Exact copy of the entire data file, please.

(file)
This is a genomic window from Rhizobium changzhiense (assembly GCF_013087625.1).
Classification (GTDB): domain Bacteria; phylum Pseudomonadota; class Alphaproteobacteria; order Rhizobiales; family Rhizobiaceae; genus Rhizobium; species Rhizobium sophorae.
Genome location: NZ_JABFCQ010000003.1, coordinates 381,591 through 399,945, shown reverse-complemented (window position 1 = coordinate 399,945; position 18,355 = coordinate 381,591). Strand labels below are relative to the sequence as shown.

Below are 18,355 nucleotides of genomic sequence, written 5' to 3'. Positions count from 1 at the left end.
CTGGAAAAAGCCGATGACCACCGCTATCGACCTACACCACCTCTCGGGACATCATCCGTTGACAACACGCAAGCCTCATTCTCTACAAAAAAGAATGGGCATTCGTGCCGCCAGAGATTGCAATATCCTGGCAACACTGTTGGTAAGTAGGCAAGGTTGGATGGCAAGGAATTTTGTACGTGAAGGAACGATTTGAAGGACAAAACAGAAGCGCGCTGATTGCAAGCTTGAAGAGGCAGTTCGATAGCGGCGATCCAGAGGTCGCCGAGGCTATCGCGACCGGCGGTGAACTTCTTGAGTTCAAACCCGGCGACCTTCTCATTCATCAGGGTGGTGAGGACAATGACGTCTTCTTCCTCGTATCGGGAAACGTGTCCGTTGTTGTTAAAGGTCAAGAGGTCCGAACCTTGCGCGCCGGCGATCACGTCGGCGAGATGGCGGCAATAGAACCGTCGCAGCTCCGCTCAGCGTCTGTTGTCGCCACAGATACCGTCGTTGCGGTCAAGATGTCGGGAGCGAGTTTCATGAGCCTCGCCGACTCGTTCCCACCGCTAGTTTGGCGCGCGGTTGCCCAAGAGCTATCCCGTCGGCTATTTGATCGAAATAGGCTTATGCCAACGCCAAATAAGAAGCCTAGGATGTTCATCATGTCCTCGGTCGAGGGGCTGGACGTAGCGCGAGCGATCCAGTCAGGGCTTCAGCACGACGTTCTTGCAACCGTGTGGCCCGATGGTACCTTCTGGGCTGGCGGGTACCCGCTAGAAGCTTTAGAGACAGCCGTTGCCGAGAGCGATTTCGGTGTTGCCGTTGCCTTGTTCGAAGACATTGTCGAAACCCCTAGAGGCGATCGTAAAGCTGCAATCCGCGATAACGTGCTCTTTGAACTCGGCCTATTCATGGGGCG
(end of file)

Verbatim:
This is a genomic window from Rhizobium changzhiense (assembly GCF_013087625.1).
Classification (GTDB): domain Bacteria; phylum Pseudomonadota; class Alphaproteobacteria; order Rhizobiales; family Rhizobiaceae; genus Rhizobium; species Rhizobium sophorae.
Genome location: NZ_JABFCQ010000003.1, coordinates 381,591 through 399,945, shown reverse-complemented (window position 1 = coordinate 399,945; position 18,355 = coordinate 381,591). Strand labels below are relative to the sequence as shown.

Below are 18,355 nucleotides of genomic sequence, written 5' to 3'. Positions count from 1 at the left end.
CTGGAAAAAGCCGATGACCACCGCTATCGACCTACACCACCTCTCGGGACATCATCCGTTGACAACACGCAAGCCTCATTCTCTACAAAAAAGAATGGGCATTCGTGCCGCCAGAGATTGCAATATCCTGGCAACACTGTTGGTAAGTAGGCAAGGTTGGATGGCAAGGAATTTTGTACGTGAAGGAACGATTTGAAGGACAAAACAGAAGCGCGCTGATTGCAAGCTTGAAGAGGCAGTTCGATAGCGGCGATCCAGAGGTCGCCGAGGCTATCGCGACCGGCGGTGAACTTCTTGAGTTCAAACCCGGCGACCTTCTCATTCATCAGGGTGGTGAGGACAATGACGTCTTCTTCCTCGTATCGGGAAACGTGTCCGTTGTTGTTAAAGGTCAAGAGGTCCGAACCTTGCGCGCCGGCGATCACGTCGGCGAGATGGCGGCAATAGAACCGTCGCAGCTCCGCTCAGCGTCTGTTGTCGCCACAGATACCGTCGTTGCGGTCAAGATGTCGGGAGCGAGTTTCATGAGCCTCGCCGACTCGTTCCCACCGCTAGTTTGGCGCGCGGTTGCCCAAGAGCTATCCCGTCGGCTATTTGATCGAAATAGGCTTATGCCAACGCCAAATAAGAAGCCTAGGATGTTCATCATGTCCTCGGTCGAGGGGCTGGACGTAGCGCGAGCGATCCAGTCAGGGCTTCAGCACGACGTTCTTGCAACCGTGTGGCCCGATGGTACCTTCTGGGCTGGCGGGTACCCGCTAGAAGCTTTAGAGACAGCCGTTGCCGAGAGCGATTTCGGTGTTGCCGTTGCCTTGTTCGAAGACATTGTCGAAACCCCTAGAGGCGATCGTAAAGCTGCAATCCGCGATAACGTGCTCTTTGAACTCGGCCTATTCATGGGGCG